Active Measures

Author: Gary Hart

Sometime last year a documentary entitled Active Measures was released.  A recent viewing revealed that it is a painstaking, well-documented review of Donald Trump’s activities and associations in Russia.  It makes no effort to be “fair and balanced”.  But there seems to have been no critical, documented rebuttal of the case against this continuing close association.

The crux of the matter, leading up to Trump’s unexpected presidential victory, has to do with the confluence of Russian oligarchical money, virtually all traceable to Vladimir Putin, and the global Trump hotel dynasty.

Following disastrously failed casino ventures in New Jersey, Trump experienced a series of bankruptcies and found conventional bank financing scarce.  Through ties Paul Manafort and others developed with spectacularly wealthy Russian oligarchs, money soon became available for the Trump Tower in New York, condominium developments in Florida and elsewhere, and a variety of other Trump branded hotels world-wide.

In virtually every case the money was funneled through Deutche Bank and other international banks, then through other cut-outs and shell companies, until its original sources were untraceable.  Sophisticated people think the Mueller investigation is devoting much time and energy to the cause of recreating these schemes.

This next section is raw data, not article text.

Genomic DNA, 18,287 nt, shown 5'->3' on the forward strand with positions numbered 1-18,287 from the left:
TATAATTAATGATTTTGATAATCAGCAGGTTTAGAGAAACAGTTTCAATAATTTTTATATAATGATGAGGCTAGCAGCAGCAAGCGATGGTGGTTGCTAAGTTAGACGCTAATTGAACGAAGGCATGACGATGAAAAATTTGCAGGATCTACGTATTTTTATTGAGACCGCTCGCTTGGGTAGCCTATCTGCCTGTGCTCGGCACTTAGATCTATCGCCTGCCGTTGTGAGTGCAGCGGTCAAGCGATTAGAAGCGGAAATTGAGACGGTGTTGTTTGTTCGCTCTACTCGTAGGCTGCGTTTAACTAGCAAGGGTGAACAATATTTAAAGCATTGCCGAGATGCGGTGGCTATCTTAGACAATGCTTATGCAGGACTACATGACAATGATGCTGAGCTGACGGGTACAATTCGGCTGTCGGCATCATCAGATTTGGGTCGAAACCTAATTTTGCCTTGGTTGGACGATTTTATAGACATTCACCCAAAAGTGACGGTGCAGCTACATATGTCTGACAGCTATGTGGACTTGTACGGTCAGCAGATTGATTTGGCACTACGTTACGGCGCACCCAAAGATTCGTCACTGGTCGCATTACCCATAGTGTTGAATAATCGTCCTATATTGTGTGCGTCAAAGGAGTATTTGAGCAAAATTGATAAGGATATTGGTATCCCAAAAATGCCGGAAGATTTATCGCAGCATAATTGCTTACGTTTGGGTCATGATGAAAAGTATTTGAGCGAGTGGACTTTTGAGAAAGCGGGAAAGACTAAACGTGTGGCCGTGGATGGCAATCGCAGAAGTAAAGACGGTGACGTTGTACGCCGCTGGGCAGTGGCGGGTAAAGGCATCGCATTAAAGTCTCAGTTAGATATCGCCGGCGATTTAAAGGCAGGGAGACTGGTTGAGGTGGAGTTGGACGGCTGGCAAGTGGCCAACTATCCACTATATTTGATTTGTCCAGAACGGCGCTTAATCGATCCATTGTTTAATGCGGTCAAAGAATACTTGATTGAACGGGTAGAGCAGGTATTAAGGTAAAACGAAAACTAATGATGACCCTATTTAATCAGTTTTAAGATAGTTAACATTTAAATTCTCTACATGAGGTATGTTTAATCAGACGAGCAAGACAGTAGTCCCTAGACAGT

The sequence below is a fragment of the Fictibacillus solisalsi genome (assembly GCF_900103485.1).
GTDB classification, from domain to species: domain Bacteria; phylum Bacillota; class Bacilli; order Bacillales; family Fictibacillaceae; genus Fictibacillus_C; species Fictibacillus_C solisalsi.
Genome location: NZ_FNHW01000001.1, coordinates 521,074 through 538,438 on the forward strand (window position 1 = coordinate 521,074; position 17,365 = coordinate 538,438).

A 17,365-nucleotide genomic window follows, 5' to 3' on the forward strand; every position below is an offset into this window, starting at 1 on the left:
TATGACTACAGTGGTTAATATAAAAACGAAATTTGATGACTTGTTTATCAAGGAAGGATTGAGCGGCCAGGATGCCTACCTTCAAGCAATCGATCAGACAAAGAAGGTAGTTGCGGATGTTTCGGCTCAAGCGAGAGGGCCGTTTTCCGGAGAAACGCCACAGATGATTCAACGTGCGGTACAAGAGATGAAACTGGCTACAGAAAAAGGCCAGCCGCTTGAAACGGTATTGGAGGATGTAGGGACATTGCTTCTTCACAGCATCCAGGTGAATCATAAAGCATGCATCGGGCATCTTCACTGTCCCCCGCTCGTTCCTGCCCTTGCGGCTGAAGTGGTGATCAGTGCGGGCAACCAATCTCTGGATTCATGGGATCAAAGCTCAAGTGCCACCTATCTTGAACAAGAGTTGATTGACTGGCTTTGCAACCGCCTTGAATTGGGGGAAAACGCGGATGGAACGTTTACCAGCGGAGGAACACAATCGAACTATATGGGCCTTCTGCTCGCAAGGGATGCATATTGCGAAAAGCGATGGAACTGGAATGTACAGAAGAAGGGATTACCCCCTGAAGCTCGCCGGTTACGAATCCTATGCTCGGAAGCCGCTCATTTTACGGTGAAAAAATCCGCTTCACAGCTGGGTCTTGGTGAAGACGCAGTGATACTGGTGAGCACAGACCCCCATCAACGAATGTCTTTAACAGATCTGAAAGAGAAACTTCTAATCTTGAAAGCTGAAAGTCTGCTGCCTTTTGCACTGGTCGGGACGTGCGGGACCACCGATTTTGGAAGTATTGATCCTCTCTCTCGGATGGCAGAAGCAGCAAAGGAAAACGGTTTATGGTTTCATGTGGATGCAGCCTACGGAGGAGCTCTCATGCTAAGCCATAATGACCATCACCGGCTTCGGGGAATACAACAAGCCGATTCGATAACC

From Trump Tower onward, clever Russian oligarchs invested in apartments using shell company documentation and, in many cases, flipped the apartments at huge windfalls.

Even with the evidence provided by the Active Measures documentary, it will take years, even decades, to piece these intricate schemes together.

In the meantime, it does lay the base for understanding Trump’s bizarre, some have alleged treasonous, attitude toward Russia.  Even as Trump & Co. claim they are being tougher on the Russians than any previous president (Reagan is rolling in his grave), at least five separate discussions between Trump and Putin remain undocumented or all records held in Trump’s personal possession.  The most blatant and unprecedented was the two hour meeting in Helsinki with only translators present and their notes sequestered by Trump himself.

Given this history, only two explanations are possible: either Trump has been totally stupid, or he kept the business side with Russia in operation up to and through the election not ever expecting that he would be elected.

The latter would certainly explain his pre- and post-election antagonism toward the intelligence and law enforcement agencies of the U.S. Government.  Never having read the U.S. Constitution, he believed the U.S. Department of Justice was his personal law firm and, until his new Attorney General recused himself from the Mueller investigation, that Sessions and Justice would protect him from the FBI, CIA, and Justice itself.